As great as Tony Snell has been this year, he’s probably a drop in even very deep leagues. That Matthew Dellavedova deal isn’t looking so hot right now, too. Guys like Mirza Teletovic will also likely lose some minutes.
So what happens when Jabari Parker (knee) comes back? Well, the Bucks are going to be really careful with him and he may not even be back until February. Plus, the Bucks will limit him a lot, so he may not be full speed until St. Patrick’s Day or later.
Let’s move to the Suns. We can talk about how they got back almost nothing in this deal, but we won’t do that.
Greg Monroe moves to a better position overall, but it’s not exactly a dream situation for him. He did just get traded to a team that rested Tyson Chandler and Bledsoe for the last month of the 2016-17 season, so that could be a concern. Plus, the Suns could still buy him out. If you want to add him because you need a big man, it’s not a terrible idea. However, I wouldn’t drop someone I’m going to miss.
Mike James and Tyler Ulis are the clear winners here. Now that Bledsoe is gone and the Suns didn’t get a point guard back, they should have a clear runway for playing time the rest of the way. Although, the Suns probably aren’t done in the trade market. I’d still rather own James to this point, but Ulis is still probably worth owning in 10-team leagues. By the way, the Suns have to open up a roster spot in a month to convert James’ two-way deal, so you’d think someone has to get bought out.
As for the other Phoenix centers, there has to be a good chance that Chandler or Monroe are bought out. Chandler is probably the more likely of the two, so it’s tough add him if you have to drop a player with value. Len should still be locked in for his role in the 20s. He’s really the only frontcourt player doing damage, so just hold him and hope for the best. The Suns may also keep Alan Williams (knee) out for a while.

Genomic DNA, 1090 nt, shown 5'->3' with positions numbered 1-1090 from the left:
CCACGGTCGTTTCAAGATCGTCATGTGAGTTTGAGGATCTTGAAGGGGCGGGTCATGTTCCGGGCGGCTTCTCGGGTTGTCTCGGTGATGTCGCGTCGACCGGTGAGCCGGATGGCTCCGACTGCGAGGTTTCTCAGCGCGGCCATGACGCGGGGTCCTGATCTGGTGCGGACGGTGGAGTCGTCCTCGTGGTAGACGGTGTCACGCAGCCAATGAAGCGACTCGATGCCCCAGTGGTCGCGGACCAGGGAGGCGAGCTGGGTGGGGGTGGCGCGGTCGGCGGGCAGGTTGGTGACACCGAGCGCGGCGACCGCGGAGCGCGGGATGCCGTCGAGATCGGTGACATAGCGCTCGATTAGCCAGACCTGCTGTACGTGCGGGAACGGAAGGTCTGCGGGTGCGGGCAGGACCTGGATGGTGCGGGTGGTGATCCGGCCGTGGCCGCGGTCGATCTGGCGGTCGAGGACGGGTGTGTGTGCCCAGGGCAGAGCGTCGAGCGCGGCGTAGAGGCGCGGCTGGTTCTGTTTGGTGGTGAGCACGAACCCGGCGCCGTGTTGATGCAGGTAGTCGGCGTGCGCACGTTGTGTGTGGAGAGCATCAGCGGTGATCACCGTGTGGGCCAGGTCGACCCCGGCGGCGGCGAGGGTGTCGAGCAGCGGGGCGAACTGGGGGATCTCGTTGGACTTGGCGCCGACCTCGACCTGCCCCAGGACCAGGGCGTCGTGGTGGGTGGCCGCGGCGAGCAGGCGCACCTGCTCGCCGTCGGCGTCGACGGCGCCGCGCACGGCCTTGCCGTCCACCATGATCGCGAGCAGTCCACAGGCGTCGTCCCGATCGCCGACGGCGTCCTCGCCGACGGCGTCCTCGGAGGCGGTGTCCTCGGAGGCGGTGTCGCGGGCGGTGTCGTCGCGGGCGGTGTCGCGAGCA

And we’re reached the Marquese Chriss portion of the column. Coach Jay Triano has said he doesn’t want to go small and the Suns aren’t really using Chriss at center, so he’s not really affected here. You could say the same for Dragan Bender. Although, some bad news came for the Suns power forwards with Triano using a lot of Jared Dudley in the second and fourth quarters against the Nets on Monday. Plus, Triano actually went to a two-SF lineup with Josh Jackson and T.J. Warren late in the game, which he said he really didn't want to do last month. Yeah, the matchup was a factor and Triano said the Suns were outworked early. If that continues, it’s probably time to drop Chriss in shallower leagues. The Suns are back on a three-game losing streak, so they’ll eventually have to play Chriss more once they’re out of it.
Simply put, this deal doesn’t really affect T.J. Warren, Devin Booker, Josh Jackson or Troy Daniels. Booker has been great in the last five games and maybe he can start to turn in some efficient stat lines. Tony Buckets is really good, by the way.